By Gustavo Arellano
By R. Scott Moxley
By Alfonso Delgado
By Courtney Hamilton
By Joel Beers
By Peter Maguire
By Charles Lam
By Charles Lam
Like Orange County, this property—North America’s largest lima-bean field before World War II—is a monument to contradictions. It’s ironic that a spot where men trained to kill for half a century is, at least by outward appearances, such a peaceful spot now. It’s even more ironic that its tranquil appearance is an illusion. Even today, this land is steeped in conflict. Today’s combatants don fine suits and chow on $29 plates of spaghetti while directing the moves of platoons of public-relations flacks and lawyers.
One last irony: Like the wars in Iraq and Afghanistan, the public is oblivious to the vicious tug-of-war over this soil. The Irvine property, which could play a dominant, positive role in Southern California’s future, as well as make or break the reputations of a number of politicians and real-estate developers, remains in a puzzling limbo.
You can thank the current inactivity on the manipulations of Irvine’s most-powerful politician: City Councilman Larry Agran, the 1992 Democratic Party presidential candidate who controls the city’s 3-2 council majority and thus the conversion of the Marine base into a public/private partnership called the Great Park. Agran—the county’s most-prominent progressive figure until 2005, when all local news outlets here documented his penchant for secrecy, half-truths and reckless spending—sounds defensive when asked about the continual delays.
“I don’t know where the idea materialized out there that somehow we would have the great metropolitan park developed full-scale within a matter of a few years,” Agran told The Orange County Register in May. “Nobody ever promised that. . . .”
Hmm, I wonder who wrote the Aug. 4, 2002, opinion piece for the Los Angeles Times with the headline, “A Park to Surpass Other Great Parks—Speedily”? In it, Agran wrote, “We expect the sports park, with at least 50 soccer fields, baseball diamonds and other facilities for field sports to be built and available for public use within three years”—which would be 2005.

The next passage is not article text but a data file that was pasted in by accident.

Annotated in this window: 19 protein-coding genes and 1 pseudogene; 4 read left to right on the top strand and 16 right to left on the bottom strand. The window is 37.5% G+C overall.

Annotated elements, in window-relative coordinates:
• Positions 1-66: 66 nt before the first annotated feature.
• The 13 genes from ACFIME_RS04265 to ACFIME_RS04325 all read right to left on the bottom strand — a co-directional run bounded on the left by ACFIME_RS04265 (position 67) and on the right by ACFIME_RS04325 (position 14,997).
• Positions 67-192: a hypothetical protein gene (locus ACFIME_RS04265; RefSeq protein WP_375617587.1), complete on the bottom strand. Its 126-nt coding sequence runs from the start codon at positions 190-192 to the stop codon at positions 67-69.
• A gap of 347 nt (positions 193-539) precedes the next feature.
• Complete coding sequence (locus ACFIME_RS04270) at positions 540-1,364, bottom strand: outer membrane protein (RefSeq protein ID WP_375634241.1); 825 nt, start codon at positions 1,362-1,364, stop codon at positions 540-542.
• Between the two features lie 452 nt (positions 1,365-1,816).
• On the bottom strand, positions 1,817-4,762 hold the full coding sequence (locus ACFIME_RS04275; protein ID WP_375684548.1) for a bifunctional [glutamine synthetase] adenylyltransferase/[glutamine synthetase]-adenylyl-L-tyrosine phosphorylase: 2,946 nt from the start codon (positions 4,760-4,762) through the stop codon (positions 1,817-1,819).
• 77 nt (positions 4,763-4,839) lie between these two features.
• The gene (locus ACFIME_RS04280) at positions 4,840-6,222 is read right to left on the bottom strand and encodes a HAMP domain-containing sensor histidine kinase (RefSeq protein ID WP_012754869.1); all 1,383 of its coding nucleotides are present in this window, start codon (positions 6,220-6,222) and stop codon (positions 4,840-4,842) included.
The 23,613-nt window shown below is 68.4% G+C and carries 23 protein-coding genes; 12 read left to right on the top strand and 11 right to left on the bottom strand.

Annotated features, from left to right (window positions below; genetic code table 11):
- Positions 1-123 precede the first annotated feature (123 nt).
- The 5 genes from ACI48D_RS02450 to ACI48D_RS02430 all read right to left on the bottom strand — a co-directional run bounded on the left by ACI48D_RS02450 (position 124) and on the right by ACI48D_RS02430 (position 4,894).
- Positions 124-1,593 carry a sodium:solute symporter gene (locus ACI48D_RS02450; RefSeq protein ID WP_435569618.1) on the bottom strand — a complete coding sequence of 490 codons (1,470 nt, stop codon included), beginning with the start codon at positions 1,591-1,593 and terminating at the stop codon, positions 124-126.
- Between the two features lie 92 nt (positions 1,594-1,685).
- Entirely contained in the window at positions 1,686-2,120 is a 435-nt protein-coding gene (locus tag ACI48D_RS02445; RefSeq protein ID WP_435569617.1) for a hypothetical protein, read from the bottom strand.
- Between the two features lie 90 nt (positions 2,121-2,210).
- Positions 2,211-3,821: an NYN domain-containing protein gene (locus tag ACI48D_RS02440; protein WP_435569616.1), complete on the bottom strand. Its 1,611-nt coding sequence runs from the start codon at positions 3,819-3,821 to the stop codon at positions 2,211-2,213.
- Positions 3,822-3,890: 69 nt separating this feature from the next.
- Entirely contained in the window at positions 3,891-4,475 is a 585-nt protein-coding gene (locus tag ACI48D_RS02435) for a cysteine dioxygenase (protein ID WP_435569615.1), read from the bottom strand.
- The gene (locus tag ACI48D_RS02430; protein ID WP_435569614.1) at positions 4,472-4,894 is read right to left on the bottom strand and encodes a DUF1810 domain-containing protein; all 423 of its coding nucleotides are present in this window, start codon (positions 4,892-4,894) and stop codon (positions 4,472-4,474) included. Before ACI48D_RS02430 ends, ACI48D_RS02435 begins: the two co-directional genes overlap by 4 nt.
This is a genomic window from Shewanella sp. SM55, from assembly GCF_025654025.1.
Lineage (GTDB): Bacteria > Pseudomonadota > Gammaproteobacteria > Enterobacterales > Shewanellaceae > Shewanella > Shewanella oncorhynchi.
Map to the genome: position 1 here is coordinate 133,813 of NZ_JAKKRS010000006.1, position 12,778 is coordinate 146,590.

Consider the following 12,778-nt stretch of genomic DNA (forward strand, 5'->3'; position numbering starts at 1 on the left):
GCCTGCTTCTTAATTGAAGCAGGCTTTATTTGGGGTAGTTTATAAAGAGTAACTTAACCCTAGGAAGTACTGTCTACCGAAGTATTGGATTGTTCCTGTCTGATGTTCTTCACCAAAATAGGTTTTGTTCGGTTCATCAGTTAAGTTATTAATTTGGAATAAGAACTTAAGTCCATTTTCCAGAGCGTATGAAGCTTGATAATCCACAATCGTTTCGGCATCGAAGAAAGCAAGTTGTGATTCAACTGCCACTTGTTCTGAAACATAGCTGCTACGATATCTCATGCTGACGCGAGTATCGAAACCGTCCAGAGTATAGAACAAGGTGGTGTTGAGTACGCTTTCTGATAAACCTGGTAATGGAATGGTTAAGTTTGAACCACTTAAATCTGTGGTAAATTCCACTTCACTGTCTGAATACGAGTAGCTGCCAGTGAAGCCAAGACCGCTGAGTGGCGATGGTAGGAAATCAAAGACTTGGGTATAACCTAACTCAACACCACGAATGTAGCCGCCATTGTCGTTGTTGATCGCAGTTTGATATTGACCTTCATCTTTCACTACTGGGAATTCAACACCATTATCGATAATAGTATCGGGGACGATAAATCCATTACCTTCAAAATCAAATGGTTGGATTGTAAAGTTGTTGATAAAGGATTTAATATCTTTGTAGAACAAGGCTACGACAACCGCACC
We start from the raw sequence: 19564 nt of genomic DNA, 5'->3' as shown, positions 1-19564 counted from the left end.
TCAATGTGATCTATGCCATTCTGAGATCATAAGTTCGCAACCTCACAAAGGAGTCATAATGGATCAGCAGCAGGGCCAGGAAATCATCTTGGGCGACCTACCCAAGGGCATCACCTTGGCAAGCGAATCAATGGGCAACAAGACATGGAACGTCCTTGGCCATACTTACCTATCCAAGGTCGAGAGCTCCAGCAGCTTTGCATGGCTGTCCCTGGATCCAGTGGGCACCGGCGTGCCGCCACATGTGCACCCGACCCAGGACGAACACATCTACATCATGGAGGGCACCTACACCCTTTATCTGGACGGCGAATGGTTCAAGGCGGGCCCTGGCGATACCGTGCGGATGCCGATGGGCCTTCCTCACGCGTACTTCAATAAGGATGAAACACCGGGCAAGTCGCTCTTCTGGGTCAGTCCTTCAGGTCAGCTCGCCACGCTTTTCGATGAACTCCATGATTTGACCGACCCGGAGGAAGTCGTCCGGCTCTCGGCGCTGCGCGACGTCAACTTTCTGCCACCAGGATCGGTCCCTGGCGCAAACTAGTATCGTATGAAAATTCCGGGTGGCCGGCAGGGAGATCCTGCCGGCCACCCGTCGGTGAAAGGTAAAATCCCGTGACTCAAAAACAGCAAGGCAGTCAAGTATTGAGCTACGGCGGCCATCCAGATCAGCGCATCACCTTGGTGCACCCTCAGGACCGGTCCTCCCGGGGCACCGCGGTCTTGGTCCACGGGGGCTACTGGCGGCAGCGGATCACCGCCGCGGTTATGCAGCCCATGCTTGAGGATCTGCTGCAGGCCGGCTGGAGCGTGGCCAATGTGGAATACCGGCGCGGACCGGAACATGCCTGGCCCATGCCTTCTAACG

Two years earlier, Agran’s political machine sold $25 T-shirts reading, “The Great Park . . . established 2000,” and in fund-raising pitches, he tied his candidacy to construction of the park. His 2002 campaign literature guaranteed voters a completed park “every bit as beautiful as San Diego’s Balboa Park . . . sooner rather later.” That year, I also repeatedly watched him promise in speeches, “This time next year [fall 2003], we’ll be having jackhammer parties at El Toro to tear up the runways and begin construction of the Great Park!”
In 2003, Agran claimed during a race for mayor that the Great Park “is 90 percent done,” and his allies proclaimed, “Mission accomplished!”
By his own promises, Agran is now 120 months late and counting. The jackhammer parties haven’t materialized. The runways remain intact. Indeed, except for creating an impressive, if expensive, master design plan, not a single major-project goal has been achieved. There is no park—no soccer fields, no educational facilities, no lake, no garden, no wildlife park, no museum, no cemetery or war memorial—and yet he and his second-fiddle allies on the council, Beth Krom and Sukhee Kang, have already allocated or spent an extraordinary amount: more than $220 million.
Where has all that money gone? Why hasn’t it been used to launch park construction? Can a lifelong politician without any business experience continue to divert public attention from the warts of his operation by offering free balloon rides over the old Marine base?
* * *
Jeff Lalloway is a stocky, gregarious 48-year-old Irvine family-law attorney and New Jersey native who is unafraid to admit he watches MTV reality show Jersey Shore. A father of two young kids, he’s also a city finance commissioner who has announced he’s seeking a seat on the Irvine City Council.
“I’m not a Larry Agran-hater,” he says. “But I don’t admire his policies and tactics.”
Based on history, Agran will invariably attempt to smear Lalloway as anti-Great Park and a conservative nut. Never mind that his chief concerns are reasonable: aiding the city’s financially troubled public-school system, increasing government transparency and accountability, exposing wasteful city spending—and building a Great Park.